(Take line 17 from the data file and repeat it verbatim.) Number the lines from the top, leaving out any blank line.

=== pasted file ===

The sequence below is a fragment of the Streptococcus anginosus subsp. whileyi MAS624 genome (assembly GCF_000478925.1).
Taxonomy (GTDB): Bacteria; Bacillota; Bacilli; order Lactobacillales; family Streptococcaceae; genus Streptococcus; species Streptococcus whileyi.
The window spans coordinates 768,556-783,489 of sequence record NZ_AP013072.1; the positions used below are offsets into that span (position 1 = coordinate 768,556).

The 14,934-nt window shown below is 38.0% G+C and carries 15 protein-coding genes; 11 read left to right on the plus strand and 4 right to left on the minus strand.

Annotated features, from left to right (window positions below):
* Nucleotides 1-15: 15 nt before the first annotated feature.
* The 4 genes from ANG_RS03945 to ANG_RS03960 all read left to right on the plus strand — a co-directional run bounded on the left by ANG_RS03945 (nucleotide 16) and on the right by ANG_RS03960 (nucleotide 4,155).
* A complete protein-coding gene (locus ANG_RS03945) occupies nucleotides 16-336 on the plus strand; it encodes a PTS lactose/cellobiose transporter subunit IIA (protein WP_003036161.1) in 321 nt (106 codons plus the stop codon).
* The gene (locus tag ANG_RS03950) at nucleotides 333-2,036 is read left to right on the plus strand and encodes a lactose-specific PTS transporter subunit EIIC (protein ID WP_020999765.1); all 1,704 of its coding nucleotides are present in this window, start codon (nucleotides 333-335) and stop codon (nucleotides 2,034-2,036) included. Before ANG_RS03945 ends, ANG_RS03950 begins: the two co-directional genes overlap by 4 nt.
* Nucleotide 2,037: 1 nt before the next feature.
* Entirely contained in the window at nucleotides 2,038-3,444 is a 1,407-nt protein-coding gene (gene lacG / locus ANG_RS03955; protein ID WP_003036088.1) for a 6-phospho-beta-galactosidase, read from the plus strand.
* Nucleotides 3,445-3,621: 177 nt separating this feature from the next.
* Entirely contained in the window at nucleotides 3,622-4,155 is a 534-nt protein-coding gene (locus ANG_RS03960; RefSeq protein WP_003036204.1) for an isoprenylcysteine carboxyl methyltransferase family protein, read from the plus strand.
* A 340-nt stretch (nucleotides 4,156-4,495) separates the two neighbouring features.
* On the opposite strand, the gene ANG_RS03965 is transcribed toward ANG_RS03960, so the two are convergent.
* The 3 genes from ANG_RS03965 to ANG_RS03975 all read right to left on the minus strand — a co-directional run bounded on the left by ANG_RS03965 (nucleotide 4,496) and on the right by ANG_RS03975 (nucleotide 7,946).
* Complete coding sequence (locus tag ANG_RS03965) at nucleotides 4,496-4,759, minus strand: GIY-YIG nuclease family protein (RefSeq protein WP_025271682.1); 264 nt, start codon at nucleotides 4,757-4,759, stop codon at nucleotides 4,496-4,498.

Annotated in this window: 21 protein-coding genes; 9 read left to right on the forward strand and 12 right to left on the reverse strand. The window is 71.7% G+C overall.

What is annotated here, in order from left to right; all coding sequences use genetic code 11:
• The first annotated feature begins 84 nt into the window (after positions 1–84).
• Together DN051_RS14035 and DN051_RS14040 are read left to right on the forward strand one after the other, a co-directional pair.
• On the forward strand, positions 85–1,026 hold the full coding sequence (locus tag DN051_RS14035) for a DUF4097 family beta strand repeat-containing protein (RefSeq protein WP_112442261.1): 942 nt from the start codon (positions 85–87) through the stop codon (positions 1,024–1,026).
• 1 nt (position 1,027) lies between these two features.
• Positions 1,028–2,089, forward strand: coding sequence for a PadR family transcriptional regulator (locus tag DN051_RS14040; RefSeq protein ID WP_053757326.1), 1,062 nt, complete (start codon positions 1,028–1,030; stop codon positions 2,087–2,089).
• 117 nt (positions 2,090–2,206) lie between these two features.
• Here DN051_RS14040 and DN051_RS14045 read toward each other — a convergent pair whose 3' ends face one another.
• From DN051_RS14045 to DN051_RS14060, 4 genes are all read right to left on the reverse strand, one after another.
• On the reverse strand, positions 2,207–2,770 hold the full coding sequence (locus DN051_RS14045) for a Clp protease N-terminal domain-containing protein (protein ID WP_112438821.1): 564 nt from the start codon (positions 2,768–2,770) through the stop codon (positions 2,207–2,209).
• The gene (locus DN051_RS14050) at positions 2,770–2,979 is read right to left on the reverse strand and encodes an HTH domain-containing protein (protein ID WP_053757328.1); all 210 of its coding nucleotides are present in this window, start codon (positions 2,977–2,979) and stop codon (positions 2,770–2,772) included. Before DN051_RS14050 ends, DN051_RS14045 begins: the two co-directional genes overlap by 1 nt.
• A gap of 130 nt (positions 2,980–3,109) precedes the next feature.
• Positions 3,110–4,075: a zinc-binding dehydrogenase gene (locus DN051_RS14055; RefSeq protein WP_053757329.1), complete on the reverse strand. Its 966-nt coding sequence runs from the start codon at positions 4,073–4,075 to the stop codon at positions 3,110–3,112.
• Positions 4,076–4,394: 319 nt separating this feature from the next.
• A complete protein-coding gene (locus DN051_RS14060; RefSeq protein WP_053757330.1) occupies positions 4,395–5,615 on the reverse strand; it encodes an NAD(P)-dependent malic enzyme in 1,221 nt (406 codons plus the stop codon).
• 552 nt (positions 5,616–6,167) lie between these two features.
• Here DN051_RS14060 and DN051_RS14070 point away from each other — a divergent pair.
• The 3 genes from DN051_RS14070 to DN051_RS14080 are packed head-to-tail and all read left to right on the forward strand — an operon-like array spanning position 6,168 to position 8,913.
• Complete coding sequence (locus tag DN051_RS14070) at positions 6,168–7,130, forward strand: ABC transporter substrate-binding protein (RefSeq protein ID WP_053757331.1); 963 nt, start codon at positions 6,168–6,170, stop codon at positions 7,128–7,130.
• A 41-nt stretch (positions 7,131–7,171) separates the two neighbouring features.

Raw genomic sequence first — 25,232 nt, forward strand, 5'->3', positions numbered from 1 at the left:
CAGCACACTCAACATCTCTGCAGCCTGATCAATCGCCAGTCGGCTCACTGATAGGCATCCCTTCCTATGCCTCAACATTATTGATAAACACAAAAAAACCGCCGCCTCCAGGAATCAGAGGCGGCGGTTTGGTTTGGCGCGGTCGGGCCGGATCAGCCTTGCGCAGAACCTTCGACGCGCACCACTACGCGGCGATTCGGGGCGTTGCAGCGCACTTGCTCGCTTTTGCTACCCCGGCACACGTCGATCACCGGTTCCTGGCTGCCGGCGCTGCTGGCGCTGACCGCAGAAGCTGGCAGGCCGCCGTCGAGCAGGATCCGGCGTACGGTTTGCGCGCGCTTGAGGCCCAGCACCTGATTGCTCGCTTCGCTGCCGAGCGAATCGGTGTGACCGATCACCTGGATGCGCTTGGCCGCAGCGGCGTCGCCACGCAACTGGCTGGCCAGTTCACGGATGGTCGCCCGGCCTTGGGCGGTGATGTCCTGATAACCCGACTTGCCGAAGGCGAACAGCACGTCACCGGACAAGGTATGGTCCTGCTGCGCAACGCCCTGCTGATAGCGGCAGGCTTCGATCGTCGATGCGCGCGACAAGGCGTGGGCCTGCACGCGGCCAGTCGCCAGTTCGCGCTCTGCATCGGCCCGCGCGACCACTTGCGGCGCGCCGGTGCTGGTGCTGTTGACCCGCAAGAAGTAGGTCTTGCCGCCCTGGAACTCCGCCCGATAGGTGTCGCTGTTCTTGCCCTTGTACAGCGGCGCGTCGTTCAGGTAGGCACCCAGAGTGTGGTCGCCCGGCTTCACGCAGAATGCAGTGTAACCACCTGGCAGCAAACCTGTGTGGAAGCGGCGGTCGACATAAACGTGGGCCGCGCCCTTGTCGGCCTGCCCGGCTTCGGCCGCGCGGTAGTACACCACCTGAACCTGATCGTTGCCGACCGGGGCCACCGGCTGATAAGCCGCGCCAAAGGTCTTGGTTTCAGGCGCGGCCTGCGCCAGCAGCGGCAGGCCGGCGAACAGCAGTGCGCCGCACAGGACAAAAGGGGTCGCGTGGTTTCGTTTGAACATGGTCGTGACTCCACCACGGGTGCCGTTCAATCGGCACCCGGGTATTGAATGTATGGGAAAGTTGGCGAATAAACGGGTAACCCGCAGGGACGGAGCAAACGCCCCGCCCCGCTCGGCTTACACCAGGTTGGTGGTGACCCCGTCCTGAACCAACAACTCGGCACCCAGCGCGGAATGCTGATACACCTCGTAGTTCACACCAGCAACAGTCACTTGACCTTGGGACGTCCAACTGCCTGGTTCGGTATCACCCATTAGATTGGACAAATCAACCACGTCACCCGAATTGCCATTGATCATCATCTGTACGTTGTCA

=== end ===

* Complete coding sequence (locus tag ANG_RS03965) at nucleotides 4,496-4,759, minus strand: GIY-YIG nuclease family protein (RefSeq protein WP_025271682.1); 264 nt, start codon at nucleotides 4,757-4,759, stop codon at nucleotides 4,496-4,498.